Maven, Spring MVC, Eclipse example

Here’s a quick tutorial on how to make Maven, Spring MVC, log4j co-exist happily.

First off we need to create a Maven Project in Eclipse. Our POM is straight forward and looks like this:

<project xmlns="http://maven.apache.org/POM/4.0.0" xmlns:xsi="http://www.w3.org/2001/XMLSchema-instance" xsi:schemaLocation="http://maven.apache.org/POM/4.0.0 http://maven.apache.org/xsd/maven-4.0.0.xsd">
  <modelVersion>4.0.0</modelVersion>
  <groupId>com.dimitrisli.springMVC</groupId>
  <artifactId>mavenSpringMVC</artifactId>
  <version>1.0</version>
  <packaging>war</packaging>
  <dependencies>
    <dependency>
      <groupId>org.springframework</groupId>
      <artifactId>spring-webmvc</artifactId>
      <version>3.1.0.RELEASE</version>
      <scope>compile</scope>
    </dependency>
    <dependency>
    	<groupId>log4j</groupId>
    	<artifactId>log4j</artifactId>
    	<version>1.2.16</version>
    </dependency>
  </dependencies>
  	<build>
		<finalName>MavenSpringMVC</finalName>
		<plugins>
			<plugin>
				<artifactId>maven-compiler-plugin</artifactId>
				<configuration>
					<source>1.6</source>
					<target>1.6</target>
				</configuration>
			</plugin>
		</plugins>
	</build>
  	<properties>
  		<project.build.sourceEncoding>UTF-8</project.build.sourceEncoding>
  	</properties>
</project>

Note how the spring-webmvc dependency is enough to bring all the other main Spring dependencies along due to the dependency hierarchy that Maven is taking care of gracefully and silently behind the scenes.

Since we are building a webapp we would need the webapp/WEB-INF structure which we host in /src/main/.

The web.xml would look like this:

<project xmlns="http://maven.apache.org/POM/4.0.0" xmlns:xsi="http://www.w3.org/2001/XMLSchema-instance" xsi:schemaLocation="http://maven.apache.org/POM/4.0.0 http://maven.apache.org/xsd/maven-4.0.0.xsd">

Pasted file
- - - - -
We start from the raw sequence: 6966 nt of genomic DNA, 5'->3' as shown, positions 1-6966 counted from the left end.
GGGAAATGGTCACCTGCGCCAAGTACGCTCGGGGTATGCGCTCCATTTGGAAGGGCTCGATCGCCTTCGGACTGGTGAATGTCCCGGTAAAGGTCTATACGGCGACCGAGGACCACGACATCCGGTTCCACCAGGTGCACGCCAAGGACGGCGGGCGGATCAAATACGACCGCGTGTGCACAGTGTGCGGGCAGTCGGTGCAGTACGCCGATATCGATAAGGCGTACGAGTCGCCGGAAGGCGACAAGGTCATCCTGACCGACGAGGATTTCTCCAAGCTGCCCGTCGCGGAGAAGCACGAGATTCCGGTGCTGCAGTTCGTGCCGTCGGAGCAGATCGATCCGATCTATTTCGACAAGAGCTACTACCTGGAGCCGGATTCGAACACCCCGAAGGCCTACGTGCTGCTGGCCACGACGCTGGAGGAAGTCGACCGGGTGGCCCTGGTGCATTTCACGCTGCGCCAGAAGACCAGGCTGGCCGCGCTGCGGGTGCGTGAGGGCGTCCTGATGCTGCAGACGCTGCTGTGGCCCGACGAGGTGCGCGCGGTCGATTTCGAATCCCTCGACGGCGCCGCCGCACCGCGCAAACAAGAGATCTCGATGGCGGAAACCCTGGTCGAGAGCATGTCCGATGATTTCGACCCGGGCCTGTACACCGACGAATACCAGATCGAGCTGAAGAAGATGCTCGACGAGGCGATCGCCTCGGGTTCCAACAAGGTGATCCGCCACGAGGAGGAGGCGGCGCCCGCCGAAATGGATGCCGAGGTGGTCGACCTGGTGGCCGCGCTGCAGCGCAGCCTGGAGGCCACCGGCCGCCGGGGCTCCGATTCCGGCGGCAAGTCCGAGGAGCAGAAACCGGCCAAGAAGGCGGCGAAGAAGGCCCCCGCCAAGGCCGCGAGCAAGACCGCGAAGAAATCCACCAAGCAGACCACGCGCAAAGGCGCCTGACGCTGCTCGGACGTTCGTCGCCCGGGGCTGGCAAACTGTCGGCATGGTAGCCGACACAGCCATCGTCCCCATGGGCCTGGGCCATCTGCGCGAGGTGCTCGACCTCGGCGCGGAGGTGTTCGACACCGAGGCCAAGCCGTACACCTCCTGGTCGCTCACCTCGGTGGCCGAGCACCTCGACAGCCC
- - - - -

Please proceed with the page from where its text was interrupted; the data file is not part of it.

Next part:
<modelVersion>4.0.0</modelVersion>
  <groupId>com.dimitrisli.springMVC</groupId>
  <artifactId>mavenSpringMVC</artifactId>
  <version>1.0</version>
  <packaging>war</packaging>
  <dependencies>
    <dependency>
      <groupId>org.springframework</groupId>
      <artifactId>spring-webmvc</artifactId>
      <version>3.1.0.RELEASE</version>
      <scope>compile</scope>
    </dependency>
    <dependency>
    	<groupId>log4j</groupId>
    	<artifactId>log4j</artifactId>
    	<version>1.2.16</version>
    </dependency>
  </dependencies>
  	<build>
		<finalName>MavenSpringMVC</finalName>
		<plugins>
			<plugin>
				<artifactId>maven-compiler-plugin</artifactId>
				<configuration>
					<source>1.6</source>
					<target>1.6</target>
				</configuration>
			</plugin>
		</plugins>
	</build>
  	<properties>
  		<project.build.sourceEncoding>UTF-8</project.build.sourceEncoding>
  	</properties>
</project>

A few things to notice:

  • We define as the sole servlet of our application Spring’s DispatcherServlet that delegates requests to controllers accordingly.
  • We define Spring’s ContextLoaderListener  as a listener in the web.xml to initialize Spring on webapp startup.
  • The defined context-param needs to have to have as name: <servletNameWeGaveToTheServletDispatcher>-servlet.xml otherwise it will throw an error during runtime load-up.

The view of the response is built up internally using Spring’s InternalResourceViewResolver that is dynamically add a prefix and suffix: